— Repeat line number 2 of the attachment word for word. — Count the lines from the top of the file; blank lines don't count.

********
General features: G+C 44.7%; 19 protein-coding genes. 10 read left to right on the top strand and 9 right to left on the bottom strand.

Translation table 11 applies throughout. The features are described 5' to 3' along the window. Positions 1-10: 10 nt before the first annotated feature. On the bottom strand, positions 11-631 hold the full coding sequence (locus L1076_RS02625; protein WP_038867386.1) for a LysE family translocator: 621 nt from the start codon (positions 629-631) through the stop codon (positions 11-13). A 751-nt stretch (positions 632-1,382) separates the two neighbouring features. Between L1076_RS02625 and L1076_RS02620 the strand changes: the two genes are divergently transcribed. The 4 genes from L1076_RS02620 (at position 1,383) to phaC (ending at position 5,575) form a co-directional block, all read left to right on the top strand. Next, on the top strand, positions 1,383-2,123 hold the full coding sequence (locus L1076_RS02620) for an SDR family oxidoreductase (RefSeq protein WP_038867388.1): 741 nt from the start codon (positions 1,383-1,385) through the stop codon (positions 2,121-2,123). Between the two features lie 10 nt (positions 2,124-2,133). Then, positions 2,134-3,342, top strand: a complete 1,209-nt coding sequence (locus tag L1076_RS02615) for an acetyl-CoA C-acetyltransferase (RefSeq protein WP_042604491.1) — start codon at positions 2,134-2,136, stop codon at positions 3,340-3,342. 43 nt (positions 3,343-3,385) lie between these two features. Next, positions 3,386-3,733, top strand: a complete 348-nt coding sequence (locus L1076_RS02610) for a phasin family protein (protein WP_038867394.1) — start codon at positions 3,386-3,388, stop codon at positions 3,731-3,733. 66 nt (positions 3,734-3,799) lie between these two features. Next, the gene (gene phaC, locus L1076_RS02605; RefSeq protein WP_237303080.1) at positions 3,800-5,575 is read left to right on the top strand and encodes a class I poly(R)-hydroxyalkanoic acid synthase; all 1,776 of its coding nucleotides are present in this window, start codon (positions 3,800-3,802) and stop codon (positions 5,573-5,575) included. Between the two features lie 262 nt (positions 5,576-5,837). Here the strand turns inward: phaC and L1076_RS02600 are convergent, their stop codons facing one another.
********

Translation table 11 applies throughout. The features are described 5' to 3' along the window. Positions 1-10: 10 nt before the first annotated feature. On the bottom strand, positions 11-631 hold the full coding sequence (locus L1076_RS02625; protein WP_038867386.1) for a LysE family translocator: 621 nt from the start codon (positions 629-631) through the stop codon (positions 11-13). A 751-nt stretch (positions 632-1,382) separates the two neighbouring features. Between L1076_RS02625 and L1076_RS02620 the strand changes: the two genes are divergently transcribed. The 4 genes from L1076_RS02620 (at position 1,383) to phaC (ending at position 5,575) form a co-directional block, all read left to right on the top strand. Next, on the top strand, positions 1,383-2,123 hold the full coding sequence (locus L1076_RS02620) for an SDR family oxidoreductase (RefSeq protein WP_038867388.1): 741 nt from the start codon (positions 1,383-1,385) through the stop codon (positions 2,121-2,123). Between the two features lie 10 nt (positions 2,124-2,133). Then, positions 2,134-3,342, top strand: a complete 1,209-nt coding sequence (locus tag L1076_RS02615) for an acetyl-CoA C-acetyltransferase (RefSeq protein WP_042604491.1) — start codon at positions 2,134-2,136, stop codon at positions 3,340-3,342. 43 nt (positions 3,343-3,385) lie between these two features. Next, positions 3,386-3,733, top strand: a complete 348-nt coding sequence (locus L1076_RS02610) for a phasin family protein (protein WP_038867394.1) — start codon at positions 3,386-3,388, stop codon at positions 3,731-3,733. 66 nt (positions 3,734-3,799) lie between these two features. Next, the gene (gene phaC, locus L1076_RS02605; RefSeq protein WP_237303080.1) at positions 3,800-5,575 is read left to right on the top strand and encodes a class I poly(R)-hydroxyalkanoic acid synthase; all 1,776 of its coding nucleotides are present in this window, start codon (positions 3,800-3,802) and stop codon (positions 5,573-5,575) included. Between the two features lie 262 nt (positions 5,576-5,837). Here the strand turns inward: phaC and L1076_RS02600 are convergent, their stop codons facing one another.